Their fiery intensity was legendary, at courtside, in the locker room, and in practice. They were masters at everything they did, and did it all in a first-class way. Their genius was not only in coaching but in promoting the game of basketball. They inspired their troops for battle as if they were going to war every time. The excitement they engendered at Stokely Athletics Center made every game an event not to be missed.

VOL7 writes:

It is no coincidence that the emergence of Big Orange Basketball on the national scene came when Mears and Aberdeen arrived at Tennessee. Half of their teams played in national post-season tournaments at a time that only a select few were invited, as only 16 teams were allowed in the NCAA tournament for much of their career.

When their tenure at the helm ended at Tennessee, Mears and Aberdeen ranked second in winning percentage all-time nationally as a coaching staff to Dean Smith’s at North Carolina. Their legacy is in all of the lives they touched in a positive way as motivators, including yours truly, who was proud to coach with them in their Camp of Champions in their last summer in Big Orange Country in 1977.

On a personal note, I also had the privilege of getting to know both Ray Mears and Stu Aberdeen as men off the basketball court. I had the high honor of traveling with them and their teams for many weekends on the road in my years as a UT student in the 1970’s. I can truly say that experience was one of the highlights of my life, to be mentored by men of class and integrity, something that I and everyone else who was ever associated with them will never forget.

- Big Orange Tipoff Club Board of Directors
- Website: www.utfan.com/tipoff
- E-Mail Address: tipoff@utfan.com

snafu14u#241639 writes:

VOL7: Hear hear. Stu Aberdeen was the hub of the wheel. Glad to see people remember Stu.A head coach is only as good as his asistants will let him be, and Stu was a perfect compilment to Mears. Ernie was always a down to earth guy, we had some classes together and I use to serve him and the guys beer at the Last Lap, a hundred years ago.Pearl has corrected a long overdue honor. Kudos to Hamilton for giving the thumbs up.bonzaivol

cphil writes:

Ernie Grunfeld being back in town this weekend brings back so many memories, especially for the Kentucky game. I'll never forget standing in line all night long outside the student center, with the temperature well below freezing, to get student tickets to watch the "Ernie & Bernie Show" against Kentucky. Even though, by luck of the draw, I ended up with about the worst seats in Stokley, it was well worth it.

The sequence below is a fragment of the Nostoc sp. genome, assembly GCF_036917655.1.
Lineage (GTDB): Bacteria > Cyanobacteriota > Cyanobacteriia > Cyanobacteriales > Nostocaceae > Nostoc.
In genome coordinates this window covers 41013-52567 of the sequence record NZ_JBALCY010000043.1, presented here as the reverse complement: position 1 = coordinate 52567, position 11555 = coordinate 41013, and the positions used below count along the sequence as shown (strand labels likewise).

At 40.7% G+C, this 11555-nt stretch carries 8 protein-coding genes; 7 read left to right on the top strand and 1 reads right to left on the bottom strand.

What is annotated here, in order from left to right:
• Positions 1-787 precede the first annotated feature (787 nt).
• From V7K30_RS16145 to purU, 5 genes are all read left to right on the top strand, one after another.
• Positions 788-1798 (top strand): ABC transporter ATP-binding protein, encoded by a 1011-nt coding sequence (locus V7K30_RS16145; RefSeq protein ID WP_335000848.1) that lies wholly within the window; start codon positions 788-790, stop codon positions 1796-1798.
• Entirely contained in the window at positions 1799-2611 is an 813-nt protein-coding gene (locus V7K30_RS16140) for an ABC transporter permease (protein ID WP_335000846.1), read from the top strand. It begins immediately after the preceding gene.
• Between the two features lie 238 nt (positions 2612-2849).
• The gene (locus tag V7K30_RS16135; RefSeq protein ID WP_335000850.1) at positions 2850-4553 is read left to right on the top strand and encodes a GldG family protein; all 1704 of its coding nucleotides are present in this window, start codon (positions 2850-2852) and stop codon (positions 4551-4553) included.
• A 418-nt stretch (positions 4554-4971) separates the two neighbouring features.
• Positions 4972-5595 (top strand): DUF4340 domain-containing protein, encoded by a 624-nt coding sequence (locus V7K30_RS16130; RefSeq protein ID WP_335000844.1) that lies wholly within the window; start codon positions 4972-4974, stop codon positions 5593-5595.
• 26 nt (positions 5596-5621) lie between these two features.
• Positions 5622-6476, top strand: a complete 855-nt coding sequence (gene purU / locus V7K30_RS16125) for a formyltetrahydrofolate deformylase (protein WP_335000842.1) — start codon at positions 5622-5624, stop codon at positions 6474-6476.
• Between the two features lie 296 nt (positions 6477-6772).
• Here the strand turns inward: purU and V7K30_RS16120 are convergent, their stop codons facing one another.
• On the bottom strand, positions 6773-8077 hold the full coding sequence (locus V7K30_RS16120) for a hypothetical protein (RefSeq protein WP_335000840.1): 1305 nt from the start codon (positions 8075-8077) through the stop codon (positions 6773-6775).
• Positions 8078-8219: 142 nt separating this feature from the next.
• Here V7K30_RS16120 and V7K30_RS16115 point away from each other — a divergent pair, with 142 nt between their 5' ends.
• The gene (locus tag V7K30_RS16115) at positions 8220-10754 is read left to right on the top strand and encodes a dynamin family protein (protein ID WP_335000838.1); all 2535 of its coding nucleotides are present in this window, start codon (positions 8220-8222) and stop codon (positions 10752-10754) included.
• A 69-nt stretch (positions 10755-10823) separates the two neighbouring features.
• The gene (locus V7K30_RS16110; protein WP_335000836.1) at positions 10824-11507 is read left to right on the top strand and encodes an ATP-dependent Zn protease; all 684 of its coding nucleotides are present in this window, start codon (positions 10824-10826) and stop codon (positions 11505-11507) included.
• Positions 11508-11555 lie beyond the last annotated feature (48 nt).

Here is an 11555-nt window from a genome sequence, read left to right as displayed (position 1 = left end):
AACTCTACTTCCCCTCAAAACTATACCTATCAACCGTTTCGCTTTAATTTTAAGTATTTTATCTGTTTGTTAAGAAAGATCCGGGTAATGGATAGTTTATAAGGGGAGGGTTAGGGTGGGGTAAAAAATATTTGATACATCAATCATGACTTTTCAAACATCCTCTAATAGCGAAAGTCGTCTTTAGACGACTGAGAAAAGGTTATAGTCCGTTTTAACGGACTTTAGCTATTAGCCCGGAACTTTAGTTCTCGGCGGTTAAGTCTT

And how about Stu Aberdeen making up for his being "vertically challenged" by using a broom in practice to defend against the players.

camoman270#222859 writes:

Freakin thing that legends are made of!!!
Awesome Story, Mike!!!!!!!!!!!
thanks!!

BigOrangeJeff writes:

Best. Article. Ever.

ULTIMATEVOLUNTEER writes:

it's funny how it's been 32 years yet i would still take Ernie and Bernie as my first two picks on a team over all that has come through the sec.

splinterdand#602266 writes:

This column brings back great memories. the Ernie & Bernie years were, of course, before cable TV. I remember as a kid lieing in bed and listening to the games on the radio. With the great John Ward calling the games, you almost felt as if you were there. Mike Jackson and Reggie Johnson were pretty darn good, too. And, don't forget the point guards they played with, Rodney Woods and Johnny Darden. I believe the game Grunfeld was referring to where Phillips bit Jackson was that thrilling 103-98 win. I'll never forget it.

BillVol writes:

Thanks for another good one, Mike. Should be a great day as we honor one of our finest, Ernie G from Tennessee.

Cherokee writes:

Absolutely GREAT article.

FWBVol writes:

Let's not forget Terry Crosby, the guy that gave Ernie and Mike Jackson a blow. He could play the two guard or the small forward and is often the forgotten hero on those great teams.

PennVol writes:

Ernie G. is right up with Peyton Manning as a UT superstar and ambassador. Great, great player. I remember watching these guys in Johnson City in an exhibition game - King and Grunfeld never missed a shot!

khelton657 writes:

Great story Mike..thanks.

I wish someone would do a story on local boy made good, Jimmy England....word is he has been going through some difficult times...